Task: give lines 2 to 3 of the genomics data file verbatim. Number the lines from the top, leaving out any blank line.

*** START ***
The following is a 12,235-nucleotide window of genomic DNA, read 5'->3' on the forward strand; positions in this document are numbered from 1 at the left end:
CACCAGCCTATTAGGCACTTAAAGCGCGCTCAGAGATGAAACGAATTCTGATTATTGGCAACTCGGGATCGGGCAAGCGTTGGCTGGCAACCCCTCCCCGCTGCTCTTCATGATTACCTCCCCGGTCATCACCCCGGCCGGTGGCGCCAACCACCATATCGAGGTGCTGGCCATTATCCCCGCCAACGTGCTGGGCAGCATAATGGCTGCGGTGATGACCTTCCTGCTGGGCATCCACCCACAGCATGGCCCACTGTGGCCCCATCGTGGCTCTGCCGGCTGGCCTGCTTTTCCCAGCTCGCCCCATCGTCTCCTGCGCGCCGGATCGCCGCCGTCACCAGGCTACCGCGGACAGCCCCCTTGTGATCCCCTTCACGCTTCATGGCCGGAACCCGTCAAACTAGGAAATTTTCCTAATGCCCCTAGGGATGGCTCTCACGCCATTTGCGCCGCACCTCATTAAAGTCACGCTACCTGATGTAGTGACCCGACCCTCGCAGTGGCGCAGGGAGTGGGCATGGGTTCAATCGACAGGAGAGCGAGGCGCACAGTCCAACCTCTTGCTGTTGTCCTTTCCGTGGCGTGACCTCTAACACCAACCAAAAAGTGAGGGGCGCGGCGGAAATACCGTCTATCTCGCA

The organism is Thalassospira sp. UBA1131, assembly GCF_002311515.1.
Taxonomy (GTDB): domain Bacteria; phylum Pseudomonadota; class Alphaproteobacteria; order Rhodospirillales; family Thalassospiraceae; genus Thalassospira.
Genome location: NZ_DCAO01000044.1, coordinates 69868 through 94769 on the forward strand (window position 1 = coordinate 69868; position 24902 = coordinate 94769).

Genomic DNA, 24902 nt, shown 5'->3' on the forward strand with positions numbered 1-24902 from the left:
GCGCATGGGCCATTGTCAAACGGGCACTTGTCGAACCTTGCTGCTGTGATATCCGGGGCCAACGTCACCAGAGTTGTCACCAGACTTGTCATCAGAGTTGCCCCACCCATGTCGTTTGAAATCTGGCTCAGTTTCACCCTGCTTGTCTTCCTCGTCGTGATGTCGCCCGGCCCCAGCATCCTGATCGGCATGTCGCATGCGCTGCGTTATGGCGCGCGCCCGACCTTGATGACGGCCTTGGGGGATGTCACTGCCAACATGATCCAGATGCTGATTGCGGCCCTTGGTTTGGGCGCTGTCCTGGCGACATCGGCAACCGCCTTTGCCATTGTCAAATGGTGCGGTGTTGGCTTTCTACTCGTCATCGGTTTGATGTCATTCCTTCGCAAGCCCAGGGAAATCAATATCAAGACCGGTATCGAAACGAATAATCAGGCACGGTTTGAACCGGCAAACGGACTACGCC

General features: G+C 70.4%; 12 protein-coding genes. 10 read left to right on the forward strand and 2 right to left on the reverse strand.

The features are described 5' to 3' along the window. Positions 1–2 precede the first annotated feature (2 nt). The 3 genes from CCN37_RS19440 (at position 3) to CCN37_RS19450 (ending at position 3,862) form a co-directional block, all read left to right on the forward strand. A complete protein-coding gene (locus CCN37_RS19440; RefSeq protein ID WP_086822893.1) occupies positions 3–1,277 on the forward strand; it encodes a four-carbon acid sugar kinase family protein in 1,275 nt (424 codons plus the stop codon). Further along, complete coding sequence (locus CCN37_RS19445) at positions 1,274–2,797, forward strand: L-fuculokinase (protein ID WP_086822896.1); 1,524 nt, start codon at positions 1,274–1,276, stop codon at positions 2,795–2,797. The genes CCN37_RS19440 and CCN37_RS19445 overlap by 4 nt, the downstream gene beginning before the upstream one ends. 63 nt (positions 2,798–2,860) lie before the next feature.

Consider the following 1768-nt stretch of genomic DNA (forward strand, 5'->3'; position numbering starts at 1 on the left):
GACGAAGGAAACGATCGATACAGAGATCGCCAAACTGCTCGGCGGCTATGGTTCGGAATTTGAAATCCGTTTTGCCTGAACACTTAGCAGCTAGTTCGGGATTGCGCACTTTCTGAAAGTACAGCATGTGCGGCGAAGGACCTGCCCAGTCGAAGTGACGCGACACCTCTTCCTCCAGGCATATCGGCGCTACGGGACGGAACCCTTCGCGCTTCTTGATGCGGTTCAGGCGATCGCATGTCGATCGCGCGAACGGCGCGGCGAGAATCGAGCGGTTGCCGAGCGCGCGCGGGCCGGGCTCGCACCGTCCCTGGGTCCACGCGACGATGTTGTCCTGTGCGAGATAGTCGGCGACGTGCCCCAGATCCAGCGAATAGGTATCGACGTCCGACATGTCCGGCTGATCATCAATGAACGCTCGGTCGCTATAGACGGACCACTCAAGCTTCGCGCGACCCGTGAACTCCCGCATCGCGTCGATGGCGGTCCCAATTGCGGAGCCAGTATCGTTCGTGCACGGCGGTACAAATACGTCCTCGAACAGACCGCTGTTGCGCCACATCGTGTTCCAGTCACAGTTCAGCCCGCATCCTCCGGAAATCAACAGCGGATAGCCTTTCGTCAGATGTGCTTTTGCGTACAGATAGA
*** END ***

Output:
CACCAGCCTATTAGGCACTTAAAGCGCGCTCAGAGATGAAACGAATTCTGATTATTGGCAACTCGGGATCGGGCAAGCGTTGGCTGGCAACCCCTCCCCGCTGCTCTTCATGATTACCTCCCCGGTCATCACCCCGGCCGGTGGCGCCAACCACCATATCGAGGTGCTGGCCATTATCCCCGCCAACGTGCTGGGCAGCATAATGGCTGCGGTGATGACCTTCCTGCTGGGCATCCACCCACAGCATGGCCCACTGTGGCCCCATCGTGGCTCTGCCGGCTGGCCTGCTTTTCCCAGCTCGCCCCATCGTCTCCTGCGCGCCGGATCGCCGCCGTCACCAGGCTACCGCGGACAGCCCCCTTGTGATCCCCTTCACGCTTCATGGCCGGAACCCGTCAAACTAGGAAATTTTCCTAATGCCCCTAGGGATGGCTCTCACGCCATTTGCGCCGCACCTCATTAAAGTCACGCTACCTGATGTAGTGACCCGACCCTCGCAGTGGCGCAGGGAGTGGGCATGGGTTCAATCGACAGGAGAGCGAGGCGCACAGTCCAACCTCTTGCTGTTGTCCTTTCCGTGGCGTGACCTCTAACACCAACCAAAAAGTGAGGGGCGCGGCGGAAATACCGTCTATCTCGCA

The organism is Thalassospira sp. UBA1131, assembly GCF_002311515.1.